The major histocompatibility complex (MHC) is a large locus on vertebrate DNA containing a set of closely linked polymorphic genes that code for cell surface proteins essential for the adaptive immune system. These cell surface proteins are called MHC molecules.
The name of this locus comes from its discovery through the study of transplanted tissue compatibility. Later studies revealed that tissue rejection due to incompatibility is only a facet of the full function of MHC molecules: binding an antigen derived from self-proteins, or from pathogens, and bringing the antigen presentation to the cell surface for recognition by the appropriate T-cells. MHC molecules mediate the interactions of leukocytes, also called white blood cells (WBCs), with other leukocytes or with body cells. The MHC determines donor compatibility for organ transplant, as well as one's susceptibility to autoimmune diseases.
In a cell, protein molecules of the host's own phenotype or of other biologic entities are continually synthesized and degraded. Each MHC molecule on the cell surface displays a small peptide (a molecular fraction of a protein) called an epitope. The presented self-antigens prevent an organism's immune system from targeting its own cells. The presentation of pathogen-derived proteins results in the elimination of the infected cell by the immune system.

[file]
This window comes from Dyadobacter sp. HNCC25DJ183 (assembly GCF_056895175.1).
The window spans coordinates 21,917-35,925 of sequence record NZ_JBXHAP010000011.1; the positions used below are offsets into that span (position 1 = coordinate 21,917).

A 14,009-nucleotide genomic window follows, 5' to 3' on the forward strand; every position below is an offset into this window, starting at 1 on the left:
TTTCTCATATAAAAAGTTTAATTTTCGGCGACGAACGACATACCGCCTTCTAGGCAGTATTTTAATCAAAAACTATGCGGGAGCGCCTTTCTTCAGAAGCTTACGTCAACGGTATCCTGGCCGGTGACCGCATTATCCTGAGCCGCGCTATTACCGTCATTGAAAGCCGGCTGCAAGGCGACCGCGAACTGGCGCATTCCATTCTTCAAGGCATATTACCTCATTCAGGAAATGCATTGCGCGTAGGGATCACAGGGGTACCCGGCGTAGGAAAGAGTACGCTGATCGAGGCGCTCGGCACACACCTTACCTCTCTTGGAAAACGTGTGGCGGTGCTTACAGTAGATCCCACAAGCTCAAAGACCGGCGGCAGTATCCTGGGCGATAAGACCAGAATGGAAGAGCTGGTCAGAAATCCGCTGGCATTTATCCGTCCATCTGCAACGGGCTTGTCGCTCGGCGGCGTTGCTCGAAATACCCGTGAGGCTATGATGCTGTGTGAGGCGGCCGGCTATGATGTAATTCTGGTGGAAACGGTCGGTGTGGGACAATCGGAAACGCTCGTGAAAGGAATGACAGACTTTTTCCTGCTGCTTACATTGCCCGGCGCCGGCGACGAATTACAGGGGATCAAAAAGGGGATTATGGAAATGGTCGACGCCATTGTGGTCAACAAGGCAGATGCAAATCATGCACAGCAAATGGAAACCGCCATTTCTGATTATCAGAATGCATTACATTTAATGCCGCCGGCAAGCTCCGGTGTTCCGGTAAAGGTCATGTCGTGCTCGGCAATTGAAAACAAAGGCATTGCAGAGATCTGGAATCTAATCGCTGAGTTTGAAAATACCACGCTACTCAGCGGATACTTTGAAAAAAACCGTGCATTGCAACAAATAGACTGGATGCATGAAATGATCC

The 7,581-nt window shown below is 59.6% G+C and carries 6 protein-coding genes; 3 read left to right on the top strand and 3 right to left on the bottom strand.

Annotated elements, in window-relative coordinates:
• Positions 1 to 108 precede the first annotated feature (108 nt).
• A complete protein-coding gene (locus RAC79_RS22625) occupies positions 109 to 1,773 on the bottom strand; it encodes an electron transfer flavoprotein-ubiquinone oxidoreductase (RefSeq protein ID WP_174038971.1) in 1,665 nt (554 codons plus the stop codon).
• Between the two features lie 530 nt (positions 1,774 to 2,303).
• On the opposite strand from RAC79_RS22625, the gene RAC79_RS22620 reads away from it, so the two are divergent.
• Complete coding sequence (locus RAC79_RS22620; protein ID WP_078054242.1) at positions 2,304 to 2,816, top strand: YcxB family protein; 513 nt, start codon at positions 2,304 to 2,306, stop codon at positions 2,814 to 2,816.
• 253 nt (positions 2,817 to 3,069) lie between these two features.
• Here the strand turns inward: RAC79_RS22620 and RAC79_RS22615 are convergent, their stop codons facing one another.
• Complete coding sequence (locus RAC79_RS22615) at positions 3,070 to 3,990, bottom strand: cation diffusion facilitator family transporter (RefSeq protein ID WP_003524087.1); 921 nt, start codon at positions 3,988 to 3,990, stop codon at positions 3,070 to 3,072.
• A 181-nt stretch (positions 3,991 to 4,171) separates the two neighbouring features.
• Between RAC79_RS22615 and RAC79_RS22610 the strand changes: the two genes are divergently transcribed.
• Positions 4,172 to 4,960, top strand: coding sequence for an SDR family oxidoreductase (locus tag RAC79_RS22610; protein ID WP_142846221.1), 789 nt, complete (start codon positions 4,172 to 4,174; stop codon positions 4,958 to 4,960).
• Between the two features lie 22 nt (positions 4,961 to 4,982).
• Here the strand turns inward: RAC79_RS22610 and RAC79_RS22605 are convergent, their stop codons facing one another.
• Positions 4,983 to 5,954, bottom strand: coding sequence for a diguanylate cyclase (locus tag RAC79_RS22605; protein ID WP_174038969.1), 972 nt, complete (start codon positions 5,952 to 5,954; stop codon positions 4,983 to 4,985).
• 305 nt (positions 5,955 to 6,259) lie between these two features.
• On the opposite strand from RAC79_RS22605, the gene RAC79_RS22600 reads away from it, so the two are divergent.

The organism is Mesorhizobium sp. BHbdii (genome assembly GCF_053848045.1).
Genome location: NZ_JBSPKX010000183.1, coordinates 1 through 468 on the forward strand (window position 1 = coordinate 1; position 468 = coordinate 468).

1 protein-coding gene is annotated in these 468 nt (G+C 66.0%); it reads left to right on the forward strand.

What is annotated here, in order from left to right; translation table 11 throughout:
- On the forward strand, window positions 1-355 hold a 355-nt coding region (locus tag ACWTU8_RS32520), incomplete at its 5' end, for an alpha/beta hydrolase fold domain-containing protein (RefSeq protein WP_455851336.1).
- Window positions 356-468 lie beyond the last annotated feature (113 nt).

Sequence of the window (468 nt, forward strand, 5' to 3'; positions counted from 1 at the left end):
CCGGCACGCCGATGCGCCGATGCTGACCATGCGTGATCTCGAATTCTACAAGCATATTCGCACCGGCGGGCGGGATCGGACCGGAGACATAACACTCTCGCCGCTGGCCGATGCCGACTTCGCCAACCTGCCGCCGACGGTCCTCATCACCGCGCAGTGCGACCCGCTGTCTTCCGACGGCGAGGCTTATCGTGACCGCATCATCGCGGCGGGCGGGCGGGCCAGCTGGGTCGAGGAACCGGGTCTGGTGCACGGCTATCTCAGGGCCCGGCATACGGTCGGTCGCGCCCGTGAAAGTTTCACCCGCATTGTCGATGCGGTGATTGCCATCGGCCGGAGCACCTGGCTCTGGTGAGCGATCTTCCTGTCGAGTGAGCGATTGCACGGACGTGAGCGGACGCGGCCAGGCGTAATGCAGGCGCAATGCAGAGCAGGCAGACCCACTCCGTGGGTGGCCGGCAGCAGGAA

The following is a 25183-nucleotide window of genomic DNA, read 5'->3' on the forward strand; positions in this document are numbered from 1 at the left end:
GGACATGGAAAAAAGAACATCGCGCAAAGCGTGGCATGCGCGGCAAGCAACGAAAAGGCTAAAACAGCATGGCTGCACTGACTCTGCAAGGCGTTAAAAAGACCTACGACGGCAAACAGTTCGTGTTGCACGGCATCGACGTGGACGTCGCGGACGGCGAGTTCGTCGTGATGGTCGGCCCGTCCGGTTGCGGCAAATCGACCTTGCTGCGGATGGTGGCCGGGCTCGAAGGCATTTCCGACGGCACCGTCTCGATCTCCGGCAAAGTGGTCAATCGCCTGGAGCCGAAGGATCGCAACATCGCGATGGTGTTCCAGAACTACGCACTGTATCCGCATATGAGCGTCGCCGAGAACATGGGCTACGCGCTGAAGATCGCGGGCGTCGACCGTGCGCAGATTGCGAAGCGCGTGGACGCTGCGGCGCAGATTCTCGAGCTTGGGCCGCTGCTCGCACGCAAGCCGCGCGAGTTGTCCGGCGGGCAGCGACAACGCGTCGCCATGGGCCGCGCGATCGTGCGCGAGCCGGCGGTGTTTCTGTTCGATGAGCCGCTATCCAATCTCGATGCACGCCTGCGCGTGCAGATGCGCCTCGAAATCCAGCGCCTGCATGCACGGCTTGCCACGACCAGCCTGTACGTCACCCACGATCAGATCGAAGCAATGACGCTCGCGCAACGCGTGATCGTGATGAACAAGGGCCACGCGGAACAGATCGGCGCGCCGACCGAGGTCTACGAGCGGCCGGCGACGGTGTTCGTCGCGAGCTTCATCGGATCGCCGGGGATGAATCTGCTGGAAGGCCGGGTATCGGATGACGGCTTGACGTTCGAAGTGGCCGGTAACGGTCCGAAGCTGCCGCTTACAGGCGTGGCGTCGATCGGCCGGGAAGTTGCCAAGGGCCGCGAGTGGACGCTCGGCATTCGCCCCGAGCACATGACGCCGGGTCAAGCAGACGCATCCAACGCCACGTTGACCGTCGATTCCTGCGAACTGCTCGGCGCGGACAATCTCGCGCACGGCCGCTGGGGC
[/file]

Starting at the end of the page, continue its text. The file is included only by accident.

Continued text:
Diversity of an individual's self-antigen presentation, mediated by MHC self-antigens, is attained in at least three ways: (1) an organism's MHC repertoire is polygenic (via multiple, interacting genes); (2) MHC expression is codominant (from both sets of inherited alleles); (3) MHC gene variants are highly polymorphic (diversely varying from organism to organism within a species). Sexual selection has been observed in male mice choosing to mate with females with different MHCs. Also, at least for MHC I presentation, there has been evidence of antigenic peptide splicing, which can combine peptides from different proteins, vastly increasing antigen diversity.

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